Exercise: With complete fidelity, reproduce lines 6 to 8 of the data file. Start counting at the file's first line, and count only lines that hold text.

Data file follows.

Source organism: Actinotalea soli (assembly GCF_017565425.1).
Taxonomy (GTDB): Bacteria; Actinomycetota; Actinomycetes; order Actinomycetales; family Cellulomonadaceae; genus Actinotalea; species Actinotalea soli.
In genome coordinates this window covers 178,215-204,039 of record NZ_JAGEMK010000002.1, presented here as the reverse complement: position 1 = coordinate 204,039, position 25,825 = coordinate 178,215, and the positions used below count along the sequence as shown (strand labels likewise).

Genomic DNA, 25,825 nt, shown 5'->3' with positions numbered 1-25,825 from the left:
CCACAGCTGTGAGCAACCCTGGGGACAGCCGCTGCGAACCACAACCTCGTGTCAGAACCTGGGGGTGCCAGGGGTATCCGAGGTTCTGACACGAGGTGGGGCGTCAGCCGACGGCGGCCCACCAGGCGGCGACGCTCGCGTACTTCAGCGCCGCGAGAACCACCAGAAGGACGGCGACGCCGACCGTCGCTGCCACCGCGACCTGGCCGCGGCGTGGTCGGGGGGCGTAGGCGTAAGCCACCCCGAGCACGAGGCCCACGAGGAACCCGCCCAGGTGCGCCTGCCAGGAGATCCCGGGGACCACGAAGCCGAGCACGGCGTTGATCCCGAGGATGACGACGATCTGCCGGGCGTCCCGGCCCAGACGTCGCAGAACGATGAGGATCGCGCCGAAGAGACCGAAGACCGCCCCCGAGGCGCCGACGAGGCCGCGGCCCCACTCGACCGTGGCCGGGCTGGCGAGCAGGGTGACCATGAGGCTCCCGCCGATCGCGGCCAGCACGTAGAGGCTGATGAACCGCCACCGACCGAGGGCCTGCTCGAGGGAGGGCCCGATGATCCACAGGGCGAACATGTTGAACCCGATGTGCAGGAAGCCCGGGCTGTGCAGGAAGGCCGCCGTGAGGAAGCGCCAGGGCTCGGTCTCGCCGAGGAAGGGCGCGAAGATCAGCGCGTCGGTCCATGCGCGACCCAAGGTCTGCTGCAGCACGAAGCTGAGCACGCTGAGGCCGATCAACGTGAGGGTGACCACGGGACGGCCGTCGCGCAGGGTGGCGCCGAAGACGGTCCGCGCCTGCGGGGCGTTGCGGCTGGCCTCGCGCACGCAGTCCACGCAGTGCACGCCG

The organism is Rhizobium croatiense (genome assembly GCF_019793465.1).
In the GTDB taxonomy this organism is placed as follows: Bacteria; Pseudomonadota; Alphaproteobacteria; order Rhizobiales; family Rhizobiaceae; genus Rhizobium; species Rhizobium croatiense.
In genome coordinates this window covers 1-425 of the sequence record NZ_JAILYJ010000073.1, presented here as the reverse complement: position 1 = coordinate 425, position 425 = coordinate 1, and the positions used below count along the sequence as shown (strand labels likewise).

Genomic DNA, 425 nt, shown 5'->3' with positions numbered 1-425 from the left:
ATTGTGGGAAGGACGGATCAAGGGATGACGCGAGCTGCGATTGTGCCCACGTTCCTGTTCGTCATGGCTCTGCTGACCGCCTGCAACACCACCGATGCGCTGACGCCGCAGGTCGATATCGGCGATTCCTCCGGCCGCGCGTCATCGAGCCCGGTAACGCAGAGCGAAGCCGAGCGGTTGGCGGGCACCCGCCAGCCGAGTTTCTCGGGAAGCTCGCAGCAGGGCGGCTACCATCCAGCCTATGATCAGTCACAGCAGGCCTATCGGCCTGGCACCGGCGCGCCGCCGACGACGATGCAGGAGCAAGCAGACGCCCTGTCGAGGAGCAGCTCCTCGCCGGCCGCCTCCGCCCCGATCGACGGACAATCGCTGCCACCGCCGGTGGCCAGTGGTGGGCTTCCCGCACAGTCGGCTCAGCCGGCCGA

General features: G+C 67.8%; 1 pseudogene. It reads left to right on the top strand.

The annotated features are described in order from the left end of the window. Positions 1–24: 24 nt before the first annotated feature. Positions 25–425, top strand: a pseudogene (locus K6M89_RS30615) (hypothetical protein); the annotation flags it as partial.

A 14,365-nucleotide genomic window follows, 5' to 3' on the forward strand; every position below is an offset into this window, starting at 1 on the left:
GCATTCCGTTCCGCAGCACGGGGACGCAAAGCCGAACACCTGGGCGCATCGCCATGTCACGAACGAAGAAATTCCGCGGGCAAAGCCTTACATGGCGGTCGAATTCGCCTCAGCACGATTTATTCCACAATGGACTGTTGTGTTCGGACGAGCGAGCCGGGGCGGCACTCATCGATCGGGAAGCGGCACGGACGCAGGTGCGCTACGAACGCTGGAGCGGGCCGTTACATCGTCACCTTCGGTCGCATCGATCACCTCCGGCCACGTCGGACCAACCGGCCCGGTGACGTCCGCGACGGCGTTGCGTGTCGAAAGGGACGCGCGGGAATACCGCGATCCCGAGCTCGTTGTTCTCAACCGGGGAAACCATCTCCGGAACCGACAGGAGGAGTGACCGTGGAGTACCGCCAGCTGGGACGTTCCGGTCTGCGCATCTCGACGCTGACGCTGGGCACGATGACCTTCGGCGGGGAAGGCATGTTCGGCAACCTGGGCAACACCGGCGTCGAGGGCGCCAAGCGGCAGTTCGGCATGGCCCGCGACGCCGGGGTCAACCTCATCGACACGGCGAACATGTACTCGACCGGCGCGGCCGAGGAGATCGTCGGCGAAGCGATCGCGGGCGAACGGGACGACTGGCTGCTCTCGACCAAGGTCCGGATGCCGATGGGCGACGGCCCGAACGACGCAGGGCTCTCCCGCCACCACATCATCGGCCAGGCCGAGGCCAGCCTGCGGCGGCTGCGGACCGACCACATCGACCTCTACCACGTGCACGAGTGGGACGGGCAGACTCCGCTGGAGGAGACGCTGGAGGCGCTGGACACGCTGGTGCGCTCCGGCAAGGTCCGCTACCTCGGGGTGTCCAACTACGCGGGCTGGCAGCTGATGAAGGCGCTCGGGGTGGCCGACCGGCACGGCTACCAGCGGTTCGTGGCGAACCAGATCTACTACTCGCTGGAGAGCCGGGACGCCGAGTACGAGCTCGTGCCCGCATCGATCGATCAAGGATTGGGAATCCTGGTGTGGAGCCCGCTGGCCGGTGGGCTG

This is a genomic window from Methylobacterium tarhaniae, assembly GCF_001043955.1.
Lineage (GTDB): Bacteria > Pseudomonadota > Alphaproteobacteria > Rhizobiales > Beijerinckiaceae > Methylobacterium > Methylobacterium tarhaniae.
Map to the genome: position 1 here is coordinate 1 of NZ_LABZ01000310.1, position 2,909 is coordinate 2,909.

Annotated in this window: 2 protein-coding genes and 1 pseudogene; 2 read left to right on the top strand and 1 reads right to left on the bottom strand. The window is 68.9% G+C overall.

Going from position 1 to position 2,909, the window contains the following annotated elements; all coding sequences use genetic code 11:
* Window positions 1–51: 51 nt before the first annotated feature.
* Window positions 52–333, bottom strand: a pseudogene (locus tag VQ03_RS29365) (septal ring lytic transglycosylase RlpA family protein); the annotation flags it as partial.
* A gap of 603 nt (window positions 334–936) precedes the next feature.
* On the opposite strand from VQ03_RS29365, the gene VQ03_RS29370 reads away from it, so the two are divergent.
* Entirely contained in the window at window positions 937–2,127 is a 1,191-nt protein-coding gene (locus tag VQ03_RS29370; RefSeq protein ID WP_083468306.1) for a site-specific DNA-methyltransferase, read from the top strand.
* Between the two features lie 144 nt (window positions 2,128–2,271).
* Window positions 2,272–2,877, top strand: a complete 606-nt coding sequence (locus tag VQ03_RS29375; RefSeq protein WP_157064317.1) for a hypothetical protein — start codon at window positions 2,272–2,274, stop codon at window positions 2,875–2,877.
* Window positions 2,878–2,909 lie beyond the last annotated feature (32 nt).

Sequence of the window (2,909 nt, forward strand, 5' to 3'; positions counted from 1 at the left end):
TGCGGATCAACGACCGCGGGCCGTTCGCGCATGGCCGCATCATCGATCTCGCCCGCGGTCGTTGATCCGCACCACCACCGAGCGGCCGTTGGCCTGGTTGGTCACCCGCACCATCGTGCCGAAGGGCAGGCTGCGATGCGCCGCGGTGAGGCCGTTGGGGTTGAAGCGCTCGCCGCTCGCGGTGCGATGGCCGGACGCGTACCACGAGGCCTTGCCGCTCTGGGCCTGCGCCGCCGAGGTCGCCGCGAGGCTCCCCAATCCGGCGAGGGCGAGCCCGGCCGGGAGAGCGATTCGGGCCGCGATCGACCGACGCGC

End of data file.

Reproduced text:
The organism is Rhizobium croatiense (genome assembly GCF_019793465.1).
In the GTDB taxonomy this organism is placed as follows: Bacteria; Pseudomonadota; Alphaproteobacteria; order Rhizobiales; family Rhizobiaceae; genus Rhizobium; species Rhizobium croatiense.
In genome coordinates this window covers 1-425 of the sequence record NZ_JAILYJ010000073.1, presented here as the reverse complement: position 1 = coordinate 425, position 425 = coordinate 1, and the positions used below count along the sequence as shown (strand labels likewise).